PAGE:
The important question is that whether or not to apply different standards to assess the competency of a juvenile? Numerous studies along with this documentary “Murder on a Sunday Morning” have deduced that juveniles should better be assessed and trialed on the basis of their maturity level rather than just following the Dusky Standard for their assessment since their cognitive and reasoning abilities have not been fully developed as compared to those of the adults. Nevertheless, this issue is still in debate in the circles of the legal system (Ryba, Cooper & Zapf, 2003, p500). The forensic psychologists should assess the juvenile suspect irrespective of the standards being followed such that his/her level of understanding the legal proceedings and his/her cognitive mental abilities are measured accurately.
I consider that in this case study of the documentary “Murder on a Sunday Morning” if Butler was found incompetent to stand trial earlier in the proceedings then this would not have been much in favor of Butler since such a person is usually sent for treatment until he/she is able to stand trial which may even take several years. As, generally, the court proceedings would still hold while the suspected juvenile is treated through an outpatient method in order to gain competency to stand trial. Since Butler was innocent in the first place therefore keeping the trial on hold until he becomes competent to stand trial after treatment would have been a great injustice to him (Viljoen & Roesch, 2008), perhaps the competency analysis was not done in the documentary due to this reason.
Another problematic element of forensic psychology is the issue that who is the client. In general, the person whom the psychologist is treating or assessing is his/her client. Nevertheless, in legal matters as the one portrayed in the documentary “Murder on a Sunday Morning”, the psychologist is working in collaboration with the legal team to find out the mental level of the suspect and not for the diagnosis or treatment of the suspect’s problem. Hence, the final report written by the psychologist in this regard could be greatly biased depending upon the legal-team with which he/she is working and the type of the assessment being conducted. This further signifies that if the psychologist is working with the prosecution then he/she would emphasize over the violent behavior of the suspect in his/her assessment report and thereby, would recommend moving the juvenile suspect to the adult court so that the concentration is applied only to the punishment aspects of the law. On the other hand, if the psychologist is working with the defense counsel then he/she would like to keep the juvenile suspect in the juvenile court system so as to assure the provision of proper assistance and treatment for him/her.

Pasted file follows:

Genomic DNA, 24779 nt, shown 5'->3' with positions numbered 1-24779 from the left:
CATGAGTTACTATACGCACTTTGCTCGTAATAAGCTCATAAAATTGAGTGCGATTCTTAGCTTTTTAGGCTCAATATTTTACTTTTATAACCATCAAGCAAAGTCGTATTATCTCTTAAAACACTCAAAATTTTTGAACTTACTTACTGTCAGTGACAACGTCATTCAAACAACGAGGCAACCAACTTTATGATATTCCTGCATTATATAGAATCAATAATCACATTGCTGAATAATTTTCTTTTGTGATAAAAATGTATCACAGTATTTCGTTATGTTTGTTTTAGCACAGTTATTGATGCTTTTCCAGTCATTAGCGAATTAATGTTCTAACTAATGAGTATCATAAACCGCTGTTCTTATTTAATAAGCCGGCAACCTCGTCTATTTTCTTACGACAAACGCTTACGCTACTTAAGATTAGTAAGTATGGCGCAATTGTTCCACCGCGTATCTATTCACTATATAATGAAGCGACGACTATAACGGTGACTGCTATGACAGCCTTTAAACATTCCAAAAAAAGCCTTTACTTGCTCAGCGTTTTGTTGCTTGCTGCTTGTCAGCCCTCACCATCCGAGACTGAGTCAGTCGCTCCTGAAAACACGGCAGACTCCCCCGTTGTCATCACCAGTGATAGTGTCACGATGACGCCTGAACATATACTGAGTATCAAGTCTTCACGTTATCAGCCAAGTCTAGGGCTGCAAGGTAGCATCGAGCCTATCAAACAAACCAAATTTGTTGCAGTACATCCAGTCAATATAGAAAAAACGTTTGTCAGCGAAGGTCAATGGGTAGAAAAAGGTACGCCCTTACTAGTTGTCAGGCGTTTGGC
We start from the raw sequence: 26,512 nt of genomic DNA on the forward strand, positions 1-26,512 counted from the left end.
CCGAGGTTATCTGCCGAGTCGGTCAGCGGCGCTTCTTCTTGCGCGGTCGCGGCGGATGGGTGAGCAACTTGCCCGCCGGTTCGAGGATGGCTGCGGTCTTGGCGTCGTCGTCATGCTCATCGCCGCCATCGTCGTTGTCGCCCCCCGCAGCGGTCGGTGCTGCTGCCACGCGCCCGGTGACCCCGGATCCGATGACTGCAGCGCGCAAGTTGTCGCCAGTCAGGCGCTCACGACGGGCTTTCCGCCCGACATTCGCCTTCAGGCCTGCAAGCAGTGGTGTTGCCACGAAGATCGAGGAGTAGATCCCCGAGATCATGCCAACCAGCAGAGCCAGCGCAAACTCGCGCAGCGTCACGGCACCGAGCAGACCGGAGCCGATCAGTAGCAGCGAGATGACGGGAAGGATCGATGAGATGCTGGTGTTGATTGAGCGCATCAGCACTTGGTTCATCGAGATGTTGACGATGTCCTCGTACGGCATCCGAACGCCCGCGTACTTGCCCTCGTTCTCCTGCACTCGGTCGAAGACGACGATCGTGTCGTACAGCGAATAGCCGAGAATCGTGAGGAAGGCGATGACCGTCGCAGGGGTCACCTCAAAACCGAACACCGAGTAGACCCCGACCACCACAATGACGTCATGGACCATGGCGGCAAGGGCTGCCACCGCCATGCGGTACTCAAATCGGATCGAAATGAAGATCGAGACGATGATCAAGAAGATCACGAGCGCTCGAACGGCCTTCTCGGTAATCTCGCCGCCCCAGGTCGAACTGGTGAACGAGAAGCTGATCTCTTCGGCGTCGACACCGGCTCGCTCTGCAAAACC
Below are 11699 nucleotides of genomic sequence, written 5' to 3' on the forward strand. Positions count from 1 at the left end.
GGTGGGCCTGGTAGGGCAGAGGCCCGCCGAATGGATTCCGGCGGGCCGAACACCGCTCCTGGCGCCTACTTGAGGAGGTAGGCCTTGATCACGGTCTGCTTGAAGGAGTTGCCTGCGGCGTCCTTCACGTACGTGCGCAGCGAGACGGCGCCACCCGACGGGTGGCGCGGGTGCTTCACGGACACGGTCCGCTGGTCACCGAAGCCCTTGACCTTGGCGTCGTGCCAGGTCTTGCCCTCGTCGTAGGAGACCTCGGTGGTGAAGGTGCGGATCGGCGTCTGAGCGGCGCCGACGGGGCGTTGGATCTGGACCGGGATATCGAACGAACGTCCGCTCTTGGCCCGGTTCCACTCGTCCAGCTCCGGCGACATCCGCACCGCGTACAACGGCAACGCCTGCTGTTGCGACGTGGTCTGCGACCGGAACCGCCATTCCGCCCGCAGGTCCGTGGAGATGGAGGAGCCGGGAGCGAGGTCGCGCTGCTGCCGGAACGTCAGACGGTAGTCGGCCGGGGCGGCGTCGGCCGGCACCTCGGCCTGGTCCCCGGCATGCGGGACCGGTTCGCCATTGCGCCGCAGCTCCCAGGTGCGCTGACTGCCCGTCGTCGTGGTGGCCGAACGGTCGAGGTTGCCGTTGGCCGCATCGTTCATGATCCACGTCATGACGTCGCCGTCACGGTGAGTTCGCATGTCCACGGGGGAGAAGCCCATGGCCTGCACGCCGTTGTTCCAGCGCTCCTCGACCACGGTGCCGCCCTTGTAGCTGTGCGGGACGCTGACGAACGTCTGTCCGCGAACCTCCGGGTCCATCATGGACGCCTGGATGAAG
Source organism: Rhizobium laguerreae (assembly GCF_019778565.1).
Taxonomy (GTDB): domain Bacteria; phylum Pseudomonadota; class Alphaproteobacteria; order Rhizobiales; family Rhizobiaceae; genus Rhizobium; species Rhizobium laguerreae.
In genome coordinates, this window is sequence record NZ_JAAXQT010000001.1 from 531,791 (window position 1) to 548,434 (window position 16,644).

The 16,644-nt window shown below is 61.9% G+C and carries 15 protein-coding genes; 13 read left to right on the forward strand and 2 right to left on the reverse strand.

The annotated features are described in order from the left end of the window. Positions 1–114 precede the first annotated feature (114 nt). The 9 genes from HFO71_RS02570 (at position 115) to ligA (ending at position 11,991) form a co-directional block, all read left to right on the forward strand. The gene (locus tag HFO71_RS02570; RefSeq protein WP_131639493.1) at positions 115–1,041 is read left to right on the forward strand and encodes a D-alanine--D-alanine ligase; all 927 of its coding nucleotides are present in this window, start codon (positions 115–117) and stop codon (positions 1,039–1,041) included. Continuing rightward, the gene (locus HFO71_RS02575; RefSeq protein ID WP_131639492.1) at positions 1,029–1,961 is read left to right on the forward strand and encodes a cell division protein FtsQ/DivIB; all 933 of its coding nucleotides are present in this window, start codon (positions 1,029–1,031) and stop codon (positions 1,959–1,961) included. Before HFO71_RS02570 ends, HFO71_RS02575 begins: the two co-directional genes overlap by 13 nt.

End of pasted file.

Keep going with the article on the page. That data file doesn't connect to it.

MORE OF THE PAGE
Third Party Information
The third party information is also very important for a forensic psychologist although most of the information will be acquired from the individual under assessment. The public defenders in the case of Butler used his mother as a source for determining the personality and habits of her son due to which, the prosecution case was weakened. As for instance, Butler’s mother refuted the statement of Glover (the primary interrogator) that Butler stood up to hug him and said he was glad to see him when he (the detective) entered in to the room, as she reveals that her son is very reserved and normally never hugs strangers. Although this information could have also been acquired from a psychologist however its impact was more when the mother herself presented it in front of the jury (de Lestrade, 2001). This further indicates that often vital information can be acquired from the third party instead of being available from the client. As the mother pointed out that Butler was very quiet and reserved, hence his short replies to the questions allowed the forensic examiner to extract very little information from him to present to the court.
Further, a doctor certified in front of the jury that the wounds on Butler’s body were caused while he was in police custody. Although a forensic psychologist could report this information to the jury as third party information however, in accordance to the 4 Cs of testimony, a psychologist does not have a clinical knowledge about the wounds where as a medical doctor does, therefore the testimony of a medical doctor in this regard would be considered as the stronger evidence. Moreover, a medical doctor could testify that how the wounds were acquired by Butler while a forensic psychologist could not. Thus, the testimony of a medical doctor would pose a better impact on the trial along with ensuring adherence to the 4 Cs of testimony: Clarity, Certainty, Case Specificity and Clinical Knowledge (Kwartner & Boccaccini, 2008).
Since Butler became the victim of racial profiling being the only young black male spotted in the area near to the crime scene, this point can be accounted as the only multicultural issue in this forensic study. Although Butler was younger and shorter than the prime suspect of the case but still the police picked him up for scrutiny. This point could be best utilized by the defense attorney but the forensic psychologist could endorse it, by ensuring that this sort of racial profiling is happening quite commonly across the United States, through various case studies.